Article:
"He writes: "For many, death’s cruellest torments are those arising from the helpless realisation that their personal and financial affairs are in disarray. That they’re departing life too late to take meaningful action, leaving their loved ones to deal not just with heartbreak, but with a major headache.
' "We can make that task easy for them, or we can leave them with a tangled confusion to try to unravel, with all the distress (and perhaps the tension and bitterness) that this may entail.'
"While a supposition early on in the book that "few of us really want to die. In fact, in an ideal world, we’d live forever, if we had any say in the matter" is questionable (just 15% of people said they wanted to live forever in a Dying Matters poll last year; moreover, would anyone over the age of, say, 14, actually want to?), Kerrigan's dedication to improving our lot at the end of life isn't." DYING MATTERS COALITION, MAY 2012
"As a nation, we seldom speak about death, we don't even like to use the word, and have developed cosy euphemisms to cover our unease, and yet, with an ever aging population, the need for an instruction manual on how to cope with the reality of death is an invaluable asset. This practical guide to putting your affairs in order is both informative and fascinating in equal measure. It attempts to cover all aspects of the dying process in an easy to read style, and is neither mawkish, nor sensationalist in the way it sets out the practicalities of death and dying. The chapters are divided into structured settings, and cover such diverse topics as, the instructional etiquette involved in having your name removed from social media websites and the closing down of online bank accounts, through to the music you want at your funeral and the inscription on your memorial headstone. For those who may be facing their own death, and who need to know the practicalities of the dying process, this book informs in a sensible and forthright manner. Likewise, middle aged children, who may have no experience of the dying process, and who, when faced with the loss of a beloved parent, may struggle to cope with the myriad of emotions involved in preparing a funeral.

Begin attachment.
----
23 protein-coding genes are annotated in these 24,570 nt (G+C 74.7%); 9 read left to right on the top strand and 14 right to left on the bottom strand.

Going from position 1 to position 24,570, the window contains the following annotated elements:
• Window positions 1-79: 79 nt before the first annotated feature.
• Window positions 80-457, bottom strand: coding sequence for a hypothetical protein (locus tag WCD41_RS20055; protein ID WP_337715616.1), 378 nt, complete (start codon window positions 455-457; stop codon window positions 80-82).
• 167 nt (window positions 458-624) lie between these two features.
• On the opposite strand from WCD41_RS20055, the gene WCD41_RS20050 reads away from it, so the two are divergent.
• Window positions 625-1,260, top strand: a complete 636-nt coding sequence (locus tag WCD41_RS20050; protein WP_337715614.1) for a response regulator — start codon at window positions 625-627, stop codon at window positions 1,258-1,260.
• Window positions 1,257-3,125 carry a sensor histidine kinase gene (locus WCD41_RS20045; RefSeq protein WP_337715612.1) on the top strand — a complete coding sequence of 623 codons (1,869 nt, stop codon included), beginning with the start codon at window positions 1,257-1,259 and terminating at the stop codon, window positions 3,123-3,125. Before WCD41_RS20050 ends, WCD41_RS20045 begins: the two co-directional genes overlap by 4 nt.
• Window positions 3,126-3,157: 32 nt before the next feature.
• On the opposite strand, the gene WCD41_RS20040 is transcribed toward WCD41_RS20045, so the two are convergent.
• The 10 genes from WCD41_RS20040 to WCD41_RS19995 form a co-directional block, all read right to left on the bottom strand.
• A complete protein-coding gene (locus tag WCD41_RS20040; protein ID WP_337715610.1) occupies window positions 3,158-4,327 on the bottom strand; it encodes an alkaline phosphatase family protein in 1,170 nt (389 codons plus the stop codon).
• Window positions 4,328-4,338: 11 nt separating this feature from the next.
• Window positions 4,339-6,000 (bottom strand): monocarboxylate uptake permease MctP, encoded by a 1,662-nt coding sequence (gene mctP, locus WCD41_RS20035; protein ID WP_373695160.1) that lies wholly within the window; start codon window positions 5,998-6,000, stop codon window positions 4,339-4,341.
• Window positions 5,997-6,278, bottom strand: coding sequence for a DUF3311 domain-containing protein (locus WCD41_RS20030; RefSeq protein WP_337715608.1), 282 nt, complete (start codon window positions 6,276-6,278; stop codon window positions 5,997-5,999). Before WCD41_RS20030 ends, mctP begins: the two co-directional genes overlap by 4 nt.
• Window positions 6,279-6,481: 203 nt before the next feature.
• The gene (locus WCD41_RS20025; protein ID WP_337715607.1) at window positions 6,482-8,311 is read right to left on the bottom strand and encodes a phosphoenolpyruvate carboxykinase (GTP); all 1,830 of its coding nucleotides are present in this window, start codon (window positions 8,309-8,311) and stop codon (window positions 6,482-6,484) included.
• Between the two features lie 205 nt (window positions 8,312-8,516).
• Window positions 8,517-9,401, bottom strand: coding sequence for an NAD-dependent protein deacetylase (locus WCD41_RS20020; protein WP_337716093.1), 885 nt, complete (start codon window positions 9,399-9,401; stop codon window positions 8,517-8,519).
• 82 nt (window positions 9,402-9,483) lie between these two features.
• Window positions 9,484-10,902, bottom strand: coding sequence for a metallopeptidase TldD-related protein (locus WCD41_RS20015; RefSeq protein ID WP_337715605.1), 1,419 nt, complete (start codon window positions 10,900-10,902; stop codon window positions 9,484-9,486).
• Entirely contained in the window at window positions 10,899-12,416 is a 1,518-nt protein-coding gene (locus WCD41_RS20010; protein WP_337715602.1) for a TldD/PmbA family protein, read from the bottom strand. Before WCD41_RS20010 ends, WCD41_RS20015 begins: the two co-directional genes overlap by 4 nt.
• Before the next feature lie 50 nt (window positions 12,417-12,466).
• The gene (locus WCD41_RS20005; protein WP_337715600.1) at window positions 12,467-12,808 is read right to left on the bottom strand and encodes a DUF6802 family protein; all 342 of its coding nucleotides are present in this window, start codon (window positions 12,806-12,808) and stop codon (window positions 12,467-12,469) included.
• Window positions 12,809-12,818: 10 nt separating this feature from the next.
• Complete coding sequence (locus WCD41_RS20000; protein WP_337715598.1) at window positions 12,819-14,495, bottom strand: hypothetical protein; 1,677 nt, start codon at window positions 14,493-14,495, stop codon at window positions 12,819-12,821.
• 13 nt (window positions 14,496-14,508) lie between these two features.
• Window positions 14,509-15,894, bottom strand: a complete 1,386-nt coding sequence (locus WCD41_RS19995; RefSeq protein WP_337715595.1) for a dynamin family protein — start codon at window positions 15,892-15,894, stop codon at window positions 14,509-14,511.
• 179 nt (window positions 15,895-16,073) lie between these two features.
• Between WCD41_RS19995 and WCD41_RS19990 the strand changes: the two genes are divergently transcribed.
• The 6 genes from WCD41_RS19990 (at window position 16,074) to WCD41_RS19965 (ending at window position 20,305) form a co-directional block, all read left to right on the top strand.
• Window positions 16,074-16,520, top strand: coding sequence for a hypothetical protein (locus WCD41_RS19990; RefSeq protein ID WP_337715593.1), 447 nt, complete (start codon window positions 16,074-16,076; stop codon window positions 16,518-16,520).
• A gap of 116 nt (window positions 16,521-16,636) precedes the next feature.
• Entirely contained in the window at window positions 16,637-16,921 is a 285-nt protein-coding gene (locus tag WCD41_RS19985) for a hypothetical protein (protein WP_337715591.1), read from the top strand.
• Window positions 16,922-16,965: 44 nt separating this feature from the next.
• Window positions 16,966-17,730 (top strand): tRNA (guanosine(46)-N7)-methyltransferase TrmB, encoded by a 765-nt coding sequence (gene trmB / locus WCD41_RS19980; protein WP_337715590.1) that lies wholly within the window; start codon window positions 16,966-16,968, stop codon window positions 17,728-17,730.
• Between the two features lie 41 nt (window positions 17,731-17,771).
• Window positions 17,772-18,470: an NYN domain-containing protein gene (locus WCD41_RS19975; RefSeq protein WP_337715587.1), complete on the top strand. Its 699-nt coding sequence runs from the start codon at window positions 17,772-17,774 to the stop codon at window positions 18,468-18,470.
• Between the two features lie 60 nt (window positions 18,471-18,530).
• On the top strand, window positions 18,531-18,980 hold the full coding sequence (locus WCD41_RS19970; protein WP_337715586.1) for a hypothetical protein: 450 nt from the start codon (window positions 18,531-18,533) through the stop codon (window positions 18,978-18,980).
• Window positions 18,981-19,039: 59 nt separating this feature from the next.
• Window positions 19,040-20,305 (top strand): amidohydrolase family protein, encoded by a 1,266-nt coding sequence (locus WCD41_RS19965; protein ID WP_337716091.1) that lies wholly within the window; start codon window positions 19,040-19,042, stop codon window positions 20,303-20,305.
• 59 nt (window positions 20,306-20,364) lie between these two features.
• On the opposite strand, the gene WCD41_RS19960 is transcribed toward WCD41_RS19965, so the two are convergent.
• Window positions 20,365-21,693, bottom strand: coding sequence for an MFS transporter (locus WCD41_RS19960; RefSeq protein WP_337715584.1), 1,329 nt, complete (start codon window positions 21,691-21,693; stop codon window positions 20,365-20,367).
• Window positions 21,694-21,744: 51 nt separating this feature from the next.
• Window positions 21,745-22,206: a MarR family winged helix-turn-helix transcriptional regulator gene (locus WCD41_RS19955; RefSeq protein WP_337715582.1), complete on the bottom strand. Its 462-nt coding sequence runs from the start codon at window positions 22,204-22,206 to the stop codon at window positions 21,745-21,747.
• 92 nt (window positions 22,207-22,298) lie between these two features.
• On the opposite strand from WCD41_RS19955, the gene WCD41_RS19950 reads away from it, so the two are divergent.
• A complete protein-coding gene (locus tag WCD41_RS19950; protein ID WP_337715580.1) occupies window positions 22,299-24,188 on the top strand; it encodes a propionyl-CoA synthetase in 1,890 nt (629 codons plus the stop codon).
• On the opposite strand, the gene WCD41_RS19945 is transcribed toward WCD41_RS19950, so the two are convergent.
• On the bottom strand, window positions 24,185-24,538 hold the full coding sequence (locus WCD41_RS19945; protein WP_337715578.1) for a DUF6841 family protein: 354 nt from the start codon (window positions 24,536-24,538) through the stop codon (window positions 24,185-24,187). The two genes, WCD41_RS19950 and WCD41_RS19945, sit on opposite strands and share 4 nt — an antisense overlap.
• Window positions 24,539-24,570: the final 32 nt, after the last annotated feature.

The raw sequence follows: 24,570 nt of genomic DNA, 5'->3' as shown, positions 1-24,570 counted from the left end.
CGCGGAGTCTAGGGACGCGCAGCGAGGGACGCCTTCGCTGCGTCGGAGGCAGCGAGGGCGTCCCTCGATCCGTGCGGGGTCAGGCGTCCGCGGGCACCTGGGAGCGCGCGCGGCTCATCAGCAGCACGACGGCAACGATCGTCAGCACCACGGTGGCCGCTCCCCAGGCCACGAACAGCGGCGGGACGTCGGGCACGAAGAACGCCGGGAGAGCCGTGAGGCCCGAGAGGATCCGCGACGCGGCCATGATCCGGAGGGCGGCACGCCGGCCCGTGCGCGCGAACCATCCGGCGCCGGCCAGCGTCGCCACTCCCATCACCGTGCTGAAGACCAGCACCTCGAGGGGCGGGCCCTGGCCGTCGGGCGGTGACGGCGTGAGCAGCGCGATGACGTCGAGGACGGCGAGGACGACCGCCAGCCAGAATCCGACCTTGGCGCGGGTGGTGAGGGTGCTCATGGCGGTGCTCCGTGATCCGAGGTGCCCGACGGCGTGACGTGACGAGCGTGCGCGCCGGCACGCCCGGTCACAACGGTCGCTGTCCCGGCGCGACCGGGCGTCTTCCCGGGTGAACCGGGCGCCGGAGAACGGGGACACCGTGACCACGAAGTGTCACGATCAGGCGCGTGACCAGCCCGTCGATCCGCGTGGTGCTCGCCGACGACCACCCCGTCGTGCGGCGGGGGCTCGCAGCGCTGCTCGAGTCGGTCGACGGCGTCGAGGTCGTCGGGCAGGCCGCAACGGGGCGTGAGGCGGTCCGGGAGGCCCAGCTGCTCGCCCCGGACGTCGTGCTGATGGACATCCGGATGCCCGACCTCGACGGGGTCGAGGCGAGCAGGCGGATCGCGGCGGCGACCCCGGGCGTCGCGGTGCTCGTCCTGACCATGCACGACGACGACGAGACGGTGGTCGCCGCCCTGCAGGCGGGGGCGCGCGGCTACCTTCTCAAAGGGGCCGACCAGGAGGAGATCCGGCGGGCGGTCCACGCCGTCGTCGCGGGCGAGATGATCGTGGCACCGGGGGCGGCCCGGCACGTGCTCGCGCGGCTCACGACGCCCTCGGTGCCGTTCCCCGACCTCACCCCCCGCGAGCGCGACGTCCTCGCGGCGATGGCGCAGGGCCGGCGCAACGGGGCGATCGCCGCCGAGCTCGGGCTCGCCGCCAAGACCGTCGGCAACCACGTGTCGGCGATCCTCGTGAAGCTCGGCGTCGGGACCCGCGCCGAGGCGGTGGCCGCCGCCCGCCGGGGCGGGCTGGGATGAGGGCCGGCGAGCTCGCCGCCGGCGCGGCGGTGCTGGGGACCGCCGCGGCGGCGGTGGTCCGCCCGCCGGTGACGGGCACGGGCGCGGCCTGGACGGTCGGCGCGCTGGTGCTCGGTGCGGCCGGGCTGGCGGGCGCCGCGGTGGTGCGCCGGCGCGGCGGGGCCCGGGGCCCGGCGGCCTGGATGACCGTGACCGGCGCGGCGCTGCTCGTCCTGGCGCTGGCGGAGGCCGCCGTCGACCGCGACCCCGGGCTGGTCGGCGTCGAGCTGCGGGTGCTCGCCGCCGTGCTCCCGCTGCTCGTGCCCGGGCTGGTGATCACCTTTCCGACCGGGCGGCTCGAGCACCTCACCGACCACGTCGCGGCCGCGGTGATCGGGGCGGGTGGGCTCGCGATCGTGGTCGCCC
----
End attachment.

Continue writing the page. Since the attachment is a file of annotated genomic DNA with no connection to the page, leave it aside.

"The answers to so many questions you never knew you needed to know are all written somewhere in this informative book. I enjoyed reading it, and would recommend it as a practical and helpful guide." - Jaffareadstoo Book blogger
"In the words of Nick Cave and the Bad Seeds - Death is not the end. Well it is for the person who has died, but for those left behind it can be the beginning of an organisational nightmare. In comes Where there is a Will by Michael Kerrigan.
"This may appear an unlikely book to buy, but it a useful bible. This is up to date with Do not resuscitate orders and end of life liverpool care pathways, it give yu insight into where you can scatter ashes to having an eco funeral.
"It may appear morbid but it helps with everyday issues such as managing online passwords and the modern way of living together but the pitfalls of not having a will.
This book is tongue in cheek at times and at the same time is easy to read.
"Even if the reader thinks they have everything in hand when they go to their maker - there are a few surprises that may not have been taken into account." Brownie, 'Real Reader'
For those who entered the Dying Matters Coalition competition, use the button below to buy the book for £6.50 plus P&P (UK postage only)